Post-Award Experience in International Commercial Arbitration
Naimark, Richard W., Keer, Stephanie E., Dispute Resolution Journal
Those involved in international arbitration often wonder "what happens after the case is completed?" Is there voluntary compliance with the award? Or is there a court battle over enforcement of the award? And if so, how often do the parties end up in court post-award? Since there is no unified system of tracking what happens after an arbitration award is issued, no one can be sure what the post-award landscape looks like. This article is the first attempt to gather data about this subject. It reports on the experience of a number of actual participants in international arbitration who responded to a survey sent by researchers at the Global Center for Dispute Resolution Research.
In recent years, international commercial arbitration has shown significant growth in both numbers of cases and as a focus for business people and lawyers around the world.1 The attributes of arbitration that provide an impetus for growth are multivariate, including party autonomy, speed, economy, the pool of available arbitrators, choice of applicable law, consistency, avoidance of local courts, and finality. There seems to be a very broad international discomfort with the prospect of utilizing the court system of one's business partners in the event of a dispute. So clearly, there is a strong element of electing out of the formal legal systems and into an arbitration constructed by the parties.
Yet, once the parties to a dispute conduct an arbitration, and an award is rendered, little is known empirically about compliance with the award. Once an award is issued, what is the record of compliance and the variations that may occur? Under the New York Convention2 and the Panama Convention,3 a properly issued award is enforceable in local courts. However, in fact, once the award has been rendered, are parties finding themselves in court to enforce or contest the award? And if so, what is the result? Is there voluntary compliance with the award? Is there continued legal scuffling in the time following the award? Are the parties ultimately finding themselves in court anyway, even though they have chosen to bypass the court system by use of arbitration? And if the parties do wind up in court, post award, what is the nature of the activity? In that event, how extensive is the court related activity?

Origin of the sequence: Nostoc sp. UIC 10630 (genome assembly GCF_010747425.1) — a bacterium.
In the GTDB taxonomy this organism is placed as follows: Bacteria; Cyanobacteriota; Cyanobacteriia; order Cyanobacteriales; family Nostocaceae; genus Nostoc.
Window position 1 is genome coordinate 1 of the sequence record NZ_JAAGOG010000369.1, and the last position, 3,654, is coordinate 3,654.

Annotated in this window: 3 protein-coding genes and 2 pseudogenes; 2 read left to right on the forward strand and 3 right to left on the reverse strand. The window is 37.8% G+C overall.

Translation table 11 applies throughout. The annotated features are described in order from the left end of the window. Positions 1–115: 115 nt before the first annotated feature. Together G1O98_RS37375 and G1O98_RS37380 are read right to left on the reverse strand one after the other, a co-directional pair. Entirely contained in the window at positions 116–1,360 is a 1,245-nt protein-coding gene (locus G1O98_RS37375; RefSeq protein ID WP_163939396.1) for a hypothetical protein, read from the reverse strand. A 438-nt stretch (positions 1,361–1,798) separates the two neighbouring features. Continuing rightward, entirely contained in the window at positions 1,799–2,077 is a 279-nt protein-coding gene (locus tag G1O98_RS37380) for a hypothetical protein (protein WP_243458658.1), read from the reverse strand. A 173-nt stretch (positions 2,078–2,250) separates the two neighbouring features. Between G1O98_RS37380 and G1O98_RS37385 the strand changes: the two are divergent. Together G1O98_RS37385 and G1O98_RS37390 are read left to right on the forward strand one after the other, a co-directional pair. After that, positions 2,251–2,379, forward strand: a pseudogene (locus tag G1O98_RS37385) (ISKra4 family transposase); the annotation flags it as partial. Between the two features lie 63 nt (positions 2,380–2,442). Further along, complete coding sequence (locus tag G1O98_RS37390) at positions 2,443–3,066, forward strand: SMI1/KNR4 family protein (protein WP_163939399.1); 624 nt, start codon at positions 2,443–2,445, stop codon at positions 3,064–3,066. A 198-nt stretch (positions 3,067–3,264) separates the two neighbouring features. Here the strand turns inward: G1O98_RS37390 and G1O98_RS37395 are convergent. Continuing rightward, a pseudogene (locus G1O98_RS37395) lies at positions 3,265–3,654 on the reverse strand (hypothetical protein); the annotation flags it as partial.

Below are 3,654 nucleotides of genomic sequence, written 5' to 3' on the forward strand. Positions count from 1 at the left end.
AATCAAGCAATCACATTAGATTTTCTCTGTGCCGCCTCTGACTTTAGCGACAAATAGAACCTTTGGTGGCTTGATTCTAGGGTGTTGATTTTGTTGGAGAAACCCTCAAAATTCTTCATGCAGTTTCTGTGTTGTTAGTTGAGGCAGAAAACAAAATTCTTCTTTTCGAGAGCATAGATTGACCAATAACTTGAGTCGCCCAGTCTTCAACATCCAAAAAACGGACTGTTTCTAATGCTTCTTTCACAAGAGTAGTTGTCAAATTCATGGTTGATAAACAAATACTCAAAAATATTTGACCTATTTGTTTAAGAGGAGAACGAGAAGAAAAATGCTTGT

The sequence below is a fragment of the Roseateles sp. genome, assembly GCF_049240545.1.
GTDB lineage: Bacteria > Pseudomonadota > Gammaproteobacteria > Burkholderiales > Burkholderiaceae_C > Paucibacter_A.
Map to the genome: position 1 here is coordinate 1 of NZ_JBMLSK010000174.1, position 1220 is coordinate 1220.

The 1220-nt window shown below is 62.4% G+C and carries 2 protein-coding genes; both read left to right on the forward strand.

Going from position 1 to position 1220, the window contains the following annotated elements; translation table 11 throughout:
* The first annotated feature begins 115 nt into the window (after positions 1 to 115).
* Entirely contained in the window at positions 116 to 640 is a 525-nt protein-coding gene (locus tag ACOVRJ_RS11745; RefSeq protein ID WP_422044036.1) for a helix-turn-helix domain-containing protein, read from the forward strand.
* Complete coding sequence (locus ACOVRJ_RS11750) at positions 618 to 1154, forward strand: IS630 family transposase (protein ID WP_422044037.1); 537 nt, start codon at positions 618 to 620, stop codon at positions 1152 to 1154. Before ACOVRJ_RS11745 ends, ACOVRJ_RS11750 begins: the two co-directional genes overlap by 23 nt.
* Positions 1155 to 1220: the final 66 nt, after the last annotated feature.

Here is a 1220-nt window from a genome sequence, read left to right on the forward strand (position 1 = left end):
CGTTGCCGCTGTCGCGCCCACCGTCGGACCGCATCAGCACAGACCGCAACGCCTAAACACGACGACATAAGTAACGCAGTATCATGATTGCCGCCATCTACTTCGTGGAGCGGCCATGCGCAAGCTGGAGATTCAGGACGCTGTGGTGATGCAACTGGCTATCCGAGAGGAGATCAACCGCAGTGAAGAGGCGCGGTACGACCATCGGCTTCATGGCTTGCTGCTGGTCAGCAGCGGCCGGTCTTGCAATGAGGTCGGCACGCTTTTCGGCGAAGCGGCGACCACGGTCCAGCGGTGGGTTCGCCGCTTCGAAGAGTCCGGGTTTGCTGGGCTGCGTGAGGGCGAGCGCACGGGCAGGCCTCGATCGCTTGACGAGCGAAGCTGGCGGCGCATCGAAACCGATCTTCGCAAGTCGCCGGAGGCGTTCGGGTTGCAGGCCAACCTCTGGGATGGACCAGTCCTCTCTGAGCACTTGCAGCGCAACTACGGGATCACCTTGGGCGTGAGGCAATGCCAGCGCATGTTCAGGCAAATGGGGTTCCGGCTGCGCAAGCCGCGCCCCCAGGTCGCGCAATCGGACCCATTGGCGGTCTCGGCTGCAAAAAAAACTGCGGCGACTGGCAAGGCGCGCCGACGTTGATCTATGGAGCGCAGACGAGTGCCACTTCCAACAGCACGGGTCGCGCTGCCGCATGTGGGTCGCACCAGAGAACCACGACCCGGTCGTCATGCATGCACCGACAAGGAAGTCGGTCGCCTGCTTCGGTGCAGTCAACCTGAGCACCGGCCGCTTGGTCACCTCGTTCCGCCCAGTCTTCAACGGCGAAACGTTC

Clearly the answers to these questions will impact the dispute-handling goals of the parties, in terms of speed, cost, and efficacy. This study is the first of which we are aware which attempts to put some specificity on the broad experience of a number of arbitration participants.
It is worth noting at the outset that there are some limitations on the applicability of the data: The sample is a non-random sample in that it includes only the data for those parties to arbitrations who agreed to answer our questionnaire. Motivations to answer for either positive or negative reasons, it could be argued, may skew the total results, making evaluations of the relative percentages of various categories suspect. Therefore we make few conclusions as to the overall rates of compliance or non-compliance with the award and instead look primarily at the sub-sets of the various "tracks" the case might take to provide some analysis on that scale. Note also that the sample is taken from 205 international commercial arbitrations conducted through the ICDR/AAA from January 1999 to December 2002, and the data was collected over a four-month period from February 2003 to May 2003. Presently there is no comparative data for ad hoc cases, or, most significantly, for cases which only utilized the court system. That would be the ultimate comparison of results, since, as previously noted, arbitration is frequently utilized to bypass the court experience.
In spite of these limitations, we think the data present an intriguing set of insights, a peek under the tent, if you will, and a host of new questions for exploration.
The questionnaire was designed from a flow chart we created which mapped out a variety of post-award "tracks" the case might take. …